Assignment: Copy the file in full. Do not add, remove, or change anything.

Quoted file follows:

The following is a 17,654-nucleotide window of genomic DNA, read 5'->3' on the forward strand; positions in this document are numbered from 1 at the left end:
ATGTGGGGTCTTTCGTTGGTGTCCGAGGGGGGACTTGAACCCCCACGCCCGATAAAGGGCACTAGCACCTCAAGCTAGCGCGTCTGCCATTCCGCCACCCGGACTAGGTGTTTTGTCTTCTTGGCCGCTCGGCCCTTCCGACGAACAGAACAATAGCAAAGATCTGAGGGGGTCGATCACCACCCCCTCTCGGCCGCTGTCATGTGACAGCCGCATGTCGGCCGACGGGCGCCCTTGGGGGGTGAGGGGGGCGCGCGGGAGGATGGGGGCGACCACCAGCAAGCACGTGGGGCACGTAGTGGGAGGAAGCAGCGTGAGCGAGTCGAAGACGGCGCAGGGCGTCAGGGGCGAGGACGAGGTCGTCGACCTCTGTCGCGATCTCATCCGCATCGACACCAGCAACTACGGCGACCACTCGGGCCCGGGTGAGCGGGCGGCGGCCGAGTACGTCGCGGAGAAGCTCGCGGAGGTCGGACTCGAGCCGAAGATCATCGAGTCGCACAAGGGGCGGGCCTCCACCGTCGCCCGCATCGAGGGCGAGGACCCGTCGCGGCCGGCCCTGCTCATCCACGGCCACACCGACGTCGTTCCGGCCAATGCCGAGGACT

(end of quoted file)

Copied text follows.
The following is a 17,654-nucleotide window of genomic DNA, read 5'->3' on the forward strand; positions in this document are numbered from 1 at the left end:
ATGTGGGGTCTTTCGTTGGTGTCCGAGGGGGGACTTGAACCCCCACGCCCGATAAAGGGCACTAGCACCTCAAGCTAGCGCGTCTGCCATTCCGCCACCCGGACTAGGTGTTTTGTCTTCTTGGCCGCTCGGCCCTTCCGACGAACAGAACAATAGCAAAGATCTGAGGGGGTCGATCACCACCCCCTCTCGGCCGCTGTCATGTGACAGCCGCATGTCGGCCGACGGGCGCCCTTGGGGGGTGAGGGGGGCGCGCGGGAGGATGGGGGCGACCACCAGCAAGCACGTGGGGCACGTAGTGGGAGGAAGCAGCGTGAGCGAGTCGAAGACGGCGCAGGGCGTCAGGGGCGAGGACGAGGTCGTCGACCTCTGTCGCGATCTCATCCGCATCGACACCAGCAACTACGGCGACCACTCGGGCCCGGGTGAGCGGGCGGCGGCCGAGTACGTCGCGGAGAAGCTCGCGGAGGTCGGACTCGAGCCGAAGATCATCGAGTCGCACAAGGGGCGGGCCTCCACCGTCGCCCGCATCGAGGGCGAGGACCCGTCGCGGCCGGCCCTGCTCATCCACGGCCACACCGACGTCGTTCCGGCCAATGCCGAGGACT